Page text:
Sunday Rundown recaps the most important developments from the day's action and examines the significance of those events moving forward.
Blowing a comfortable second-half lead and losing to the Jaguars in spectacularly embarrassing fashion certainly wasn't the way the Raiders wanted to go out in their Oakland finale. Sunday's disappointment aside, it's worth acknowledging just how different the league and the Raiders organization will be without the East Bay.
At a time when several other NFL teams are struggling with attendance - or at least maintaining a distinct home-field advantage - endlessly passionate fans continued to pack that stadium, to watch that team, for all these years.
Next season's move to Las Vegas, and the brand new stadium that comes with it, marks an exciting time for a team that's played in what's probably the worst facility in professional sports for so long. However, there was always something special about football games at the Coliseum, even if the place was flawed. It was all about the fans and the environment they created.
The Raiders will attempt to replicate that raucous atmosphere in Las Vegas, and perhaps they'll experience some level of success. Nevada has taken to the NHL's Golden Knights in a way few could have expected. The proximity to California should help too, and there are few fan bases that travel as well as Raider Nation.
But in such a prime tourist destination, where fans of opposing teams will turn out in droves for a weekend of football, the Raiders can probably say goodbye to the days when a sea of only Silver and Black gives them an extra push at home.
Oakland may miss the Raiders. But the Raiders, and the NFL, may miss Oakland more.
After months of the Cowboys consistently falling short while unable to put together a complete effort, Dallas has given us a glimpse of its true potential.
With dominant play on both sides of the ball, and particularly in the running game, Sunday's blowout win over the Rams was everything we've been waiting to see from this team.
Can the Cowboys make this a regular thing? Who knows. Jason Garrett and his staff certainly haven't made a habit of getting the most out of this roster.
But just as the entire football world was waiting for yet another collapse, the Cowboys proved the flashes we've seen from them aren't a mirage. When everything clicks, Dallas can play with anyone.
Can this club get hot at the right time?
You'd never wish an injury on a player, so no one was happy to see New York Giants quarterback Daniel Jones miss a few weeks to open December. But Eli Manning getting to make one last start at home for the Giants was just perfect.
Manning's career will forever incite great debate. His pair of magical playoff runs put him in the exclusive club of 12 quarterbacks with multiple Super Bowl titles, without question securing his place in Canton. But his overall numbers aren't exactly befitting of a Hall of Famer.
However you feel about his legacy, Manning deserved this send-off. Giving way to a rookie quarterback early in the season, and spending the rest of what may be his last NFL campaign sitting on the bench, just wouldn't have been right for a consummate professional who's done so much for his franchise.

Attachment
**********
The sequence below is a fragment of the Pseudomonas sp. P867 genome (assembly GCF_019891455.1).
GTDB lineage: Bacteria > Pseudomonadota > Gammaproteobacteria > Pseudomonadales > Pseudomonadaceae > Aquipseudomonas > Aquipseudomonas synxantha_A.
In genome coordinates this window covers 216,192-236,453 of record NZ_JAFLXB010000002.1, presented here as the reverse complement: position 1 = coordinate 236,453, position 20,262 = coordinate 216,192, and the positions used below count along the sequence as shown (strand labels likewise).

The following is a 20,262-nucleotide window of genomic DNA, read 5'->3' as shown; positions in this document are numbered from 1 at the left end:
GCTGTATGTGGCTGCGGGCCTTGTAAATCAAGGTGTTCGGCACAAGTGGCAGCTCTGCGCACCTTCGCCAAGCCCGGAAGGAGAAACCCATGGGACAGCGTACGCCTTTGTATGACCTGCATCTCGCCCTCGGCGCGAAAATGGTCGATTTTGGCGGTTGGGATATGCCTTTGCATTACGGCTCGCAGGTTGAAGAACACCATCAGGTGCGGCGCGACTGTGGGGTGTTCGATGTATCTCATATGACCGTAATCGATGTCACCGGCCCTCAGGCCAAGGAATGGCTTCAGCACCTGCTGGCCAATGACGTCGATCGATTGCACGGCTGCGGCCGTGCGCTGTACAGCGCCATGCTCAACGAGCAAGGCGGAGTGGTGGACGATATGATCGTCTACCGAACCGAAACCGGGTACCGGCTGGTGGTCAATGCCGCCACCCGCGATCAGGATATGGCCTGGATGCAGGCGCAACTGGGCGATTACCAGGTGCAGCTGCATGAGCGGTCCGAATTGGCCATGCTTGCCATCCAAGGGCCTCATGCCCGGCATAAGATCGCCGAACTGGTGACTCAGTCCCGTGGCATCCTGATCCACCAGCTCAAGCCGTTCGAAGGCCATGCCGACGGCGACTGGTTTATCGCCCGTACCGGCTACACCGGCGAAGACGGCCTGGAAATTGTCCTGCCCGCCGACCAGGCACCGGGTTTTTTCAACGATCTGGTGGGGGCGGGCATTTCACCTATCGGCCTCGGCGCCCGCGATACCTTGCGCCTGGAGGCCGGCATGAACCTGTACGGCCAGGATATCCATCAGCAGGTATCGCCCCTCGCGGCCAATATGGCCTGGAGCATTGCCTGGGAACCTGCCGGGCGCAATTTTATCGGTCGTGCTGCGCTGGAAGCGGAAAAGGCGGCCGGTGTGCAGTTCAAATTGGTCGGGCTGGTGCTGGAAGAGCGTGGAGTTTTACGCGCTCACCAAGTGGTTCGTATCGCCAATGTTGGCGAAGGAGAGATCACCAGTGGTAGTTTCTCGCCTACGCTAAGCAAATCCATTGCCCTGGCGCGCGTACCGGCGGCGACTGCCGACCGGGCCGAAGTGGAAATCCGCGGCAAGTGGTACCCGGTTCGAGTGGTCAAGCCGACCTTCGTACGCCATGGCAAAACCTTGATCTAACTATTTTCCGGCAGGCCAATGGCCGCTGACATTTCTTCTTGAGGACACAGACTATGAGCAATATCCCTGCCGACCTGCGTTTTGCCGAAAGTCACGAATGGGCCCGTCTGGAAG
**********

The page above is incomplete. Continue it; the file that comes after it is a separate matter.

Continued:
Manning deserved to hear the home crowd cheering his name one last time, and he deserved to go out with an exciting win. Giants fans can only hope Jones puts together half the career Manning did in East Rutherford. It was a pretty solid run for Peyton's little brother.
How is it possible we're 15 games into Jameis Winston's fifth pro season and it remains unclear if he's a viable franchise quarterback?
Winston began Sunday's game against the Lions with an interception on the opening drive, his NFL-leading 24th of the season and the fifth time this year he's thrown a pick on the Bucs' first possession.
The 2015 first overall pick overcame the error, going on to throw for 308 yards and three touchdowns before halftime. Winston finished the blowout win with 458 yards and four touchdowns despite losing his top two starting receivers to hamstring injuries in consecutive weeks.
That's who Winston has become. Half the time he's maddeningly erratic, and the other half he's wildly productive. It's the Favre-esque gunslinger experience, but with both sides of the dial maxed out.
As Winston wraps up the third so-called "make or break" season of his young career, the Buccaneers must again decide whether to offer their passing enigma a long-term deal, ask the pivot to prove himself yet again under the franchise tag, or finally let him walk.
It might be the most difficult decision any team faces this winter.
Winners of two straight with their backs against the wall, the Eagles are hanging around and keeping their playoff hopes alive. And with a victory over the Cowboys at home next week and a Week 17 win against the Giants, Philadelphia can back into the playoffs as the NFC East champs.
And once a team gets in, you never know, right? No. With these Eagles, you do know. And it's not going to end well.
Philly has saved its season in consecutive weeks with tightly contested wins over the Giants and Redskins, and bad offenses continued to torch the Eagles' secondary.
Even if the Eagles can knock off the Cowboys and then wrap up the division the following week, there are far too many potent passing attacks waiting in the playoffs that would pick their defense apart. And Philadelphia's offense isn't doing enough to keep up in a shootout.